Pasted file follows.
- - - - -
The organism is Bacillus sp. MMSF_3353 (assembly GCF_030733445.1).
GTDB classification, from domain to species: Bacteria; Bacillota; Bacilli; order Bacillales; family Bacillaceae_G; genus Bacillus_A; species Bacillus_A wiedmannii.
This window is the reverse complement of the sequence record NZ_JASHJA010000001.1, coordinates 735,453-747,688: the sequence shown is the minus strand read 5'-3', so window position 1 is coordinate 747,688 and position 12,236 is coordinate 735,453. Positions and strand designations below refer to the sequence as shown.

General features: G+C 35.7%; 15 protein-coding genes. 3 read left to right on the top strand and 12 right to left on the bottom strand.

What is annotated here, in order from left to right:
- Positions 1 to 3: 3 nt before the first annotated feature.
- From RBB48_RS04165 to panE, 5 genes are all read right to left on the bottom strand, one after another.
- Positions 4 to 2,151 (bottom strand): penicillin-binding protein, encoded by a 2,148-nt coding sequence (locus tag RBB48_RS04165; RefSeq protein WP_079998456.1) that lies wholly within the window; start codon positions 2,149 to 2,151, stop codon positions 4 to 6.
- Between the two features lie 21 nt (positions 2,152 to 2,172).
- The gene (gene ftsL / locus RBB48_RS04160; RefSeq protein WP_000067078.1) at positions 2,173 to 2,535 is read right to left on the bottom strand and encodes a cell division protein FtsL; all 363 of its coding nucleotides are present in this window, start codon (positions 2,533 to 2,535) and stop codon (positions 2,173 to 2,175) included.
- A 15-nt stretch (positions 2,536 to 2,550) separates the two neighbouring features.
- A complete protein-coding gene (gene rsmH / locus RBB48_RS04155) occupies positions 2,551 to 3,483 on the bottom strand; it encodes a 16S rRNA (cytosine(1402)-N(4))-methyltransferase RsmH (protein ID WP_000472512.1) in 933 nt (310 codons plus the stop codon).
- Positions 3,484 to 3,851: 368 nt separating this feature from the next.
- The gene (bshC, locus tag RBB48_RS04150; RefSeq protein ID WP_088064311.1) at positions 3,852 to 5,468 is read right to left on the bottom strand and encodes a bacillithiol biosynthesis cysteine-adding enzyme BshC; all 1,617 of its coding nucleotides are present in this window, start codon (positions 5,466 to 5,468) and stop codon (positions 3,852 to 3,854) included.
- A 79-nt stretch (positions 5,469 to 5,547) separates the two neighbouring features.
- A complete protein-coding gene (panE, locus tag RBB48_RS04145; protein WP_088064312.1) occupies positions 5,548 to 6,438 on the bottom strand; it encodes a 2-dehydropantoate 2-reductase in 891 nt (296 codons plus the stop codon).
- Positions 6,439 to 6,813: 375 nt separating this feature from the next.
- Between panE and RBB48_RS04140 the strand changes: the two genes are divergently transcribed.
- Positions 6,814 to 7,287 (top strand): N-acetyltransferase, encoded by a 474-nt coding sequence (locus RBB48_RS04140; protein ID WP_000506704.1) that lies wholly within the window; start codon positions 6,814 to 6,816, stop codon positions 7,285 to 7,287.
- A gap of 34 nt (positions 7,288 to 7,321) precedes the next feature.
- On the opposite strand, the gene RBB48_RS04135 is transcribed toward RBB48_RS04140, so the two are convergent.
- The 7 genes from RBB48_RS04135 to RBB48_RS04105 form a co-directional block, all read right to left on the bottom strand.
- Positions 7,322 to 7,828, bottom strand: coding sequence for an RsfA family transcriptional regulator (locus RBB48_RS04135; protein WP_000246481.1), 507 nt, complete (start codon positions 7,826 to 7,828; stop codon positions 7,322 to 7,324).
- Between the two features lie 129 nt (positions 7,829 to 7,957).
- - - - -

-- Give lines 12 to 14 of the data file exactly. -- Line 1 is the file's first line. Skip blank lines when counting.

- A complete protein-coding gene (gene rsmH / locus RBB48_RS04155) occupies positions 2,551 to 3,483 on the bottom strand; it encodes a 16S rRNA (cytosine(1402)-N(4))-methyltransferase RsmH (protein ID WP_000472512.1) in 933 nt (310 codons plus the stop codon).
- Positions 3,484 to 3,851: 368 nt separating this feature from the next.
- The gene (bshC, locus tag RBB48_RS04150; RefSeq protein ID WP_088064311.1) at positions 3,852 to 5,468 is read right to left on the bottom strand and encodes a bacillithiol biosynthesis cysteine-adding enzyme BshC; all 1,617 of its coding nucleotides are present in this window, start codon (positions 5,466 to 5,468) and stop codon (positions 3,852 to 3,854) included.